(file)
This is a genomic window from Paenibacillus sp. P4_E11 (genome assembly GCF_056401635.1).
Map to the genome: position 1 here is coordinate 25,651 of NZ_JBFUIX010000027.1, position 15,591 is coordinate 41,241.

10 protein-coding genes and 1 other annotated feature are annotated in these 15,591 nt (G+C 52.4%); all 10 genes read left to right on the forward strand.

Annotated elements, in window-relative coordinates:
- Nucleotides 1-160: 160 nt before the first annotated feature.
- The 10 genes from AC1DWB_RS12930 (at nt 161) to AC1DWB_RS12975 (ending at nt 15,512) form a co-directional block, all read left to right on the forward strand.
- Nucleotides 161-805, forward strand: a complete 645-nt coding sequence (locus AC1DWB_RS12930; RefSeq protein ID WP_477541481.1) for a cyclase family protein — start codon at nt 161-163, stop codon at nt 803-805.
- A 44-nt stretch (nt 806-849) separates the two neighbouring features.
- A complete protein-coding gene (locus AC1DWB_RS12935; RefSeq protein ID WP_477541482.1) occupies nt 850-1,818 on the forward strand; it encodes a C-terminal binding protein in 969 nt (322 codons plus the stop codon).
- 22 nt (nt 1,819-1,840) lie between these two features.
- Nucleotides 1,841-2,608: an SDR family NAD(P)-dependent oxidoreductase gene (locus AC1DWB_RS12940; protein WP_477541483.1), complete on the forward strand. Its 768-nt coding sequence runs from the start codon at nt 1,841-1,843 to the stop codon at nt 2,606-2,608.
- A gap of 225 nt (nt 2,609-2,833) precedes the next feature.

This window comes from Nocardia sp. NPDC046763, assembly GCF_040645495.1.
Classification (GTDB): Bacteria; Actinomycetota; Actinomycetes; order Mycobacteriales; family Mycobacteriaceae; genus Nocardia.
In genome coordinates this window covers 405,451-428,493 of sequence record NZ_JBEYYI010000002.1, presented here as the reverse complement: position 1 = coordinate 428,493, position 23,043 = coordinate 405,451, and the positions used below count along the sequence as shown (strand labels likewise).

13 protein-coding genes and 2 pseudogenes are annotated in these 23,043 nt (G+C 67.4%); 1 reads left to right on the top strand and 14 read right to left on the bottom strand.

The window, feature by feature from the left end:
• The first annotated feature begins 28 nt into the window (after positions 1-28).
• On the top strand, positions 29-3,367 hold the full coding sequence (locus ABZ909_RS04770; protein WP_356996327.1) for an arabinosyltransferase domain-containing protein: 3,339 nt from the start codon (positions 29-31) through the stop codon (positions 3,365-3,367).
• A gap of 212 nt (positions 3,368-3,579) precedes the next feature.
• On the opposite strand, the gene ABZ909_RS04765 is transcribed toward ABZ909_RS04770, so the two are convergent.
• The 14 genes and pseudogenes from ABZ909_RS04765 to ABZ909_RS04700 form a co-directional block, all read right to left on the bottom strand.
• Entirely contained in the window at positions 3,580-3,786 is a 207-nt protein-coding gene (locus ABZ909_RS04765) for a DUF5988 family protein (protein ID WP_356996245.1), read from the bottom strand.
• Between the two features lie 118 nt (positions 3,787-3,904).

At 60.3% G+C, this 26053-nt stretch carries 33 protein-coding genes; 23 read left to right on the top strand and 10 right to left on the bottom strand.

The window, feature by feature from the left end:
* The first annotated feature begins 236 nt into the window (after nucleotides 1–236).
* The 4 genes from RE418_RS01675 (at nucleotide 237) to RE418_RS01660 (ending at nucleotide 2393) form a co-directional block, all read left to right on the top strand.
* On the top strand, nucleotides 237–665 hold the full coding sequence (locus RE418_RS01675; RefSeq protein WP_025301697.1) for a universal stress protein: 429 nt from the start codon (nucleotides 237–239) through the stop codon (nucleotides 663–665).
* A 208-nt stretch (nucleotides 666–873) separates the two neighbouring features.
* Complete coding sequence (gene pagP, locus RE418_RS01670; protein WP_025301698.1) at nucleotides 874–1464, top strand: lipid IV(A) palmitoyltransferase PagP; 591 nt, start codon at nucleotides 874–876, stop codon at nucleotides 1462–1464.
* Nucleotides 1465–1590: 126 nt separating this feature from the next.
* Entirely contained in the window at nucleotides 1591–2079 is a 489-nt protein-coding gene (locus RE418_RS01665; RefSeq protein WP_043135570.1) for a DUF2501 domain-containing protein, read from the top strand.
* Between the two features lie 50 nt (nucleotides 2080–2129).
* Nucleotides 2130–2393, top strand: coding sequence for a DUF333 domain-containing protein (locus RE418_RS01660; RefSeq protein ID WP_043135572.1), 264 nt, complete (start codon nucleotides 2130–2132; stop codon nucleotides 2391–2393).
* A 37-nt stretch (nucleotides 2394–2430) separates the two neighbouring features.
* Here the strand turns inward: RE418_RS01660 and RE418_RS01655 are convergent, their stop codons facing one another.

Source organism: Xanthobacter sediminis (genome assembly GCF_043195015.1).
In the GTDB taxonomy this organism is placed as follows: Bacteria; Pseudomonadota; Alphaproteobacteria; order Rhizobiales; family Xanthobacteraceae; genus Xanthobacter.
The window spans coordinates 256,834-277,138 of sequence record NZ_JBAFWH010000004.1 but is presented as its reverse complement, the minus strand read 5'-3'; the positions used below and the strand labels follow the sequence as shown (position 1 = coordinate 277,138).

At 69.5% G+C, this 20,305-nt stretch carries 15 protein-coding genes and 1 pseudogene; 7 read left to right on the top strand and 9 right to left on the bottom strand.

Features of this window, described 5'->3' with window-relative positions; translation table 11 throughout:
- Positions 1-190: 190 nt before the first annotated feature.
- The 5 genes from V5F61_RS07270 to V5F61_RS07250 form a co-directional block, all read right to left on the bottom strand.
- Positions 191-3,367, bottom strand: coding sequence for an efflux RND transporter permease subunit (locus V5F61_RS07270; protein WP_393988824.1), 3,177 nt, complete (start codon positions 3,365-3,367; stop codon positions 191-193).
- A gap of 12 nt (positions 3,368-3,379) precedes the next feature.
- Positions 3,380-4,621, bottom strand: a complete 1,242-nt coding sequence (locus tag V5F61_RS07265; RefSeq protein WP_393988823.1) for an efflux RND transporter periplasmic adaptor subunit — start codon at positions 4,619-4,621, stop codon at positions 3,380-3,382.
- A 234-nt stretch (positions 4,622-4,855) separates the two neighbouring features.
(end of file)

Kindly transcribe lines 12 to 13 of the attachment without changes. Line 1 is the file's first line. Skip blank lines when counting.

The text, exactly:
- A gap of 225 nt (nt 2,609-2,833) precedes the next feature.

This window comes from Nocardia sp. NPDC046763, assembly GCF_040645495.1.